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Talavera Poblana: Four Centuries of a Mexican Ceramic Tradition > Additional Information
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Americas Society Art Gallery

Talavera Poblana:
- Additional Information -

The Americas Society Art Gallery is pleased to announce its Fall 1999 exhibition Talavera Poblana: Four Centuries of a Mexican Ceramic Tradition. Sixty-three examples of historic Talavera earthenware dating from as early as the seventeenth century will be presented with twenty-three contemporary works. The Americas Society Art Gallery is open to the public Tuesdays through Sundays from 10:00 a.m. to 6:00 p.m. free of charge.

The Exhibition: The exhibition will assemble masterpieces from one of the most important ceramic traditions of the Western Hemisphere, many on view for the first time in decades. The exhibition explores the development of the magnificent tin-glazed earthenware known throughout the Spanish-speaking world as "Talavera Poblana," from the time of its introduction to the New World in Puebla, Mexico, to the present day. These distinctive ceramics synthesize forms and motifs of Spanish, Islamic, Chinese, and Italian origins to create a new, uniquely Mexican style. The contemporary works included in the exhibition were likewise created in Puebla, which remains a center of artistic creation. Objects on view will include ceramic basins, vases, bowls, drug jars, tiles and tile panels, and sculptures of various shapes and sizes.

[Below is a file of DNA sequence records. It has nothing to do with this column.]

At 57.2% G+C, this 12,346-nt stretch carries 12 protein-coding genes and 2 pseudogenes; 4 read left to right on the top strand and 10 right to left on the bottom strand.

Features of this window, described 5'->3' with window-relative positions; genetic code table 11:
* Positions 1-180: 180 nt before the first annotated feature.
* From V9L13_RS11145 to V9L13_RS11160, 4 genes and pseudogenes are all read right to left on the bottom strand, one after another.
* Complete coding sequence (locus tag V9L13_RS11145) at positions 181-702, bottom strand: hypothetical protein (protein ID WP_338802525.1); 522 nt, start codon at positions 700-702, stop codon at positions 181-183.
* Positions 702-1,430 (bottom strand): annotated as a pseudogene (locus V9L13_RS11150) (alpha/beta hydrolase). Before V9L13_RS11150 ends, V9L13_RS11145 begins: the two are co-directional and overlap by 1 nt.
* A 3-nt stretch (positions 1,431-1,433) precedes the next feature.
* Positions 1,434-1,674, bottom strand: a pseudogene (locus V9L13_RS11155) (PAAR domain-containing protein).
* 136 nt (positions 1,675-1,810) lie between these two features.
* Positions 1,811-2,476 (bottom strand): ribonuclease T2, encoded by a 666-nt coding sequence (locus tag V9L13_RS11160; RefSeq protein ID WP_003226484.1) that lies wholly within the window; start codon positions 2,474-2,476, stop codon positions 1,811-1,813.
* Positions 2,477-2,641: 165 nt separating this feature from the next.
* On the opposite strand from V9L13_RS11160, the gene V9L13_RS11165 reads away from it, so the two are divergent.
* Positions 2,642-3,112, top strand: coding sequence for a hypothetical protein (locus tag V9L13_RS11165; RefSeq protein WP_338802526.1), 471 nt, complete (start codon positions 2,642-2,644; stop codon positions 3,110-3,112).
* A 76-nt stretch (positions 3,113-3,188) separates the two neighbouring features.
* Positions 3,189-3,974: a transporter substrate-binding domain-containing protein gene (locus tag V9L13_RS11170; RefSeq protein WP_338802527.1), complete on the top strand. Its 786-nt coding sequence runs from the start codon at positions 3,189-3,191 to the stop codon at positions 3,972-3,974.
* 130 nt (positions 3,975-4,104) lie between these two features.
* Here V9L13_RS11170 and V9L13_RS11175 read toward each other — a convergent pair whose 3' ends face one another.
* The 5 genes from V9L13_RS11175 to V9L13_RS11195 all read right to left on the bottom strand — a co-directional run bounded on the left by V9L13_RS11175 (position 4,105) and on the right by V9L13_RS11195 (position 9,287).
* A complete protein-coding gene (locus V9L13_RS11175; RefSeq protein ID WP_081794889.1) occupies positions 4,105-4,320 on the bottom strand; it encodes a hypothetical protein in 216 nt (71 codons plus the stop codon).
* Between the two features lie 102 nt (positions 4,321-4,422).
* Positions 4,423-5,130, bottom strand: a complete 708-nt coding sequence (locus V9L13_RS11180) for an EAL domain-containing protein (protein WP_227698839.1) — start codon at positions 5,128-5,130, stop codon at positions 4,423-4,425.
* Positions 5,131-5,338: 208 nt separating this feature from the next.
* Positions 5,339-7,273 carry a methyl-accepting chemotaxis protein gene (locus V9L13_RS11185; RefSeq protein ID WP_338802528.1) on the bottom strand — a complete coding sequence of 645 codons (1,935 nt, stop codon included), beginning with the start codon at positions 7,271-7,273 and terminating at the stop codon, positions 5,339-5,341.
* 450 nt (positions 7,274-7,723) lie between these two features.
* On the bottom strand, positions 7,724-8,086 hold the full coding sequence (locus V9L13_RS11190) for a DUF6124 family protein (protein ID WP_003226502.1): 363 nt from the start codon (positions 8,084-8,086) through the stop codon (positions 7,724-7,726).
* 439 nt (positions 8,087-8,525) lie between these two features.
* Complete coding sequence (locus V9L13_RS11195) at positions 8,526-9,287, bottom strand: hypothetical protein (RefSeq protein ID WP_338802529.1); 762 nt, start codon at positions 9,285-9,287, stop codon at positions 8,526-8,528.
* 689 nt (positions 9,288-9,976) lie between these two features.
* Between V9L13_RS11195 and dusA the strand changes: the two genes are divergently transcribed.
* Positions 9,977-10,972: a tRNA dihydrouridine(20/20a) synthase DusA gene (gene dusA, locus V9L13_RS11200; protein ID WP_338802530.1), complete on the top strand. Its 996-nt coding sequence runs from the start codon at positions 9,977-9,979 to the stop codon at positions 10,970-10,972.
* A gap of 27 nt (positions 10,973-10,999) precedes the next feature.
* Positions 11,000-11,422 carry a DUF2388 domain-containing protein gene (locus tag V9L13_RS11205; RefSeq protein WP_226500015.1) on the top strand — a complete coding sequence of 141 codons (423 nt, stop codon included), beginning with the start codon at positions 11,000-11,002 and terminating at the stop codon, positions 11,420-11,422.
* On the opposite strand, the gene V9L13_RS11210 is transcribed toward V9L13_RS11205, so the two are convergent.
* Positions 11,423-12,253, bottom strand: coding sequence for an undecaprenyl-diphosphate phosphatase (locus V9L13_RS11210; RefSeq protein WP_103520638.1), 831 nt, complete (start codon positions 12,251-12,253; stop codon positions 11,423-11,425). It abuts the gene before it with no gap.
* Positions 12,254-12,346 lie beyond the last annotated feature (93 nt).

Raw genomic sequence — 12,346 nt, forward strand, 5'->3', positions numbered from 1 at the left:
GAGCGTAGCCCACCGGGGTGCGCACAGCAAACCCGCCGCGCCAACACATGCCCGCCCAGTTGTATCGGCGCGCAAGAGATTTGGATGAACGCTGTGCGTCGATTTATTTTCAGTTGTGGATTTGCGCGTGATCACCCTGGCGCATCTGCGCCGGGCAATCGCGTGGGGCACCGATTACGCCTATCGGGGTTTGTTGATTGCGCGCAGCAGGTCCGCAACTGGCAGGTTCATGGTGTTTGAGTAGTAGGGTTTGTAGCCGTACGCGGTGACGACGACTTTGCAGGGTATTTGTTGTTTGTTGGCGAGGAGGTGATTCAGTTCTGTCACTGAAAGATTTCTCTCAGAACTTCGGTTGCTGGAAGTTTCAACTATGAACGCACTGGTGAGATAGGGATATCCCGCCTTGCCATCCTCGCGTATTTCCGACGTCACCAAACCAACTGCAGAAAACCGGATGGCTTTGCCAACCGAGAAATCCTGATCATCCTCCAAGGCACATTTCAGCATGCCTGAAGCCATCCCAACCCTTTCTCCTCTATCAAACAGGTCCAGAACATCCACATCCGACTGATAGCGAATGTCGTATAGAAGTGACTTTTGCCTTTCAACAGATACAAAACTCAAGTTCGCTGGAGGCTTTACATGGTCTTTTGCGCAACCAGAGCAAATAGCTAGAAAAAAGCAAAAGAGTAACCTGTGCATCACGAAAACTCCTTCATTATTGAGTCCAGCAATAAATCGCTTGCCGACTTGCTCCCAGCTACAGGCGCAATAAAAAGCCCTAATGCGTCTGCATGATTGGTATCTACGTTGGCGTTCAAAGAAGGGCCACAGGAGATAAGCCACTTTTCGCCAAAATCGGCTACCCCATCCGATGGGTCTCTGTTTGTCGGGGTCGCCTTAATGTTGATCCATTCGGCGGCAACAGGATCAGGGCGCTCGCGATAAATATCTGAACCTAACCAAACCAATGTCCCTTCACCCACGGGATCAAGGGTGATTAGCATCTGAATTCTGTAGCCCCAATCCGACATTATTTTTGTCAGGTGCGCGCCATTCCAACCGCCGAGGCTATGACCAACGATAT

The early production of Talavera Poblana was primarily influenced by Old World traditions brought over by immigrant ceramists from various parts of Spain. In 1565, when trade opened with Asia via the Philippines and Mexico, Spain began importing Chinese porcelain in large quantities, and by the mid-seventeenth century, Puebla ceramists had succumbed to the fashion for Chinese blue-on-white porcelain. Despite the prevailing influence of Chinese porcelain throughout the seventeenth and eighteenth centuries, Talavera Poblana maintained a unique style of its own, combining motifs and surface decorations from various cultural traditions.

At the height of the Spanish Empire, Talavera Poblana enjoyed the widest distribution of any ceramic ware in the New World. Around the time of Mexican independence, however, the once highly formalized Talavera Poblana ceramic tradition experienced a collapse. It was not until the early twentieth century that this tradition experienced a revival and a climate was created for its resurgence.

The exhibition concludes with a selection of contemporary works that display what has been called the "future of Talavera." This part of the exhibition includes works by several Latin American artists commissioned by Jaime Contreras, a curator at the Museo Amparo in Puebla. Working with potters at the Puebla workshop of Talavera de la Reyna, these artists recapture the dynamism of the Talavera Poblana tradition.




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